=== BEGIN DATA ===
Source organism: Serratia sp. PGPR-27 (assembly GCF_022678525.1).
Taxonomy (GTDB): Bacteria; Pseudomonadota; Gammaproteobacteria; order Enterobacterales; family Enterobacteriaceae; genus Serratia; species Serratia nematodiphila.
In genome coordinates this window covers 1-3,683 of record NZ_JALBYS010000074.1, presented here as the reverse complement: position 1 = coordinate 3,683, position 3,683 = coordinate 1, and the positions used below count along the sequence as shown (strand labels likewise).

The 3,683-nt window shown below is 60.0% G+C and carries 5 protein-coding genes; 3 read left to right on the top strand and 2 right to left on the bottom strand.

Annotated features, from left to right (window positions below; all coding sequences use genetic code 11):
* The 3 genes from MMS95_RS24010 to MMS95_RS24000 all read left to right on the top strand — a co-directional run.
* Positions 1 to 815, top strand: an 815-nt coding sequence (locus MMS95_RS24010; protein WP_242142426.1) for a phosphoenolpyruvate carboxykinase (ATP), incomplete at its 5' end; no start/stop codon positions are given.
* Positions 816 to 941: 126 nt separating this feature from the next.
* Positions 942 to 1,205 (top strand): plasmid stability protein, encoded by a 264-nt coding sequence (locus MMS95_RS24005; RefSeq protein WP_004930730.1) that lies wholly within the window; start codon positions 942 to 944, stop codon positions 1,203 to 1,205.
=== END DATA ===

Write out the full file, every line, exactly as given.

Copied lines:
Source organism: Serratia sp. PGPR-27 (assembly GCF_022678525.1).
Taxonomy (GTDB): Bacteria; Pseudomonadota; Gammaproteobacteria; order Enterobacterales; family Enterobacteriaceae; genus Serratia; species Serratia nematodiphila.
In genome coordinates this window covers 1-3,683 of record NZ_JALBYS010000074.1, presented here as the reverse complement: position 1 = coordinate 3,683, position 3,683 = coordinate 1, and the positions used below count along the sequence as shown (strand labels likewise).

The 3,683-nt window shown below is 60.0% G+C and carries 5 protein-coding genes; 3 read left to right on the top strand and 2 right to left on the bottom strand.

Annotated features, from left to right (window positions below; all coding sequences use genetic code 11):
* The 3 genes from MMS95_RS24010 to MMS95_RS24000 all read left to right on the top strand — a co-directional run.
* Positions 1 to 815, top strand: an 815-nt coding sequence (locus MMS95_RS24010; protein WP_242142426.1) for a phosphoenolpyruvate carboxykinase (ATP), incomplete at its 5' end; no start/stop codon positions are given.
* Positions 816 to 941: 126 nt separating this feature from the next.
* Positions 942 to 1,205 (top strand): plasmid stability protein, encoded by a 264-nt coding sequence (locus MMS95_RS24005; RefSeq protein WP_004930730.1) that lies wholly within the window; start codon positions 942 to 944, stop codon positions 1,203 to 1,205.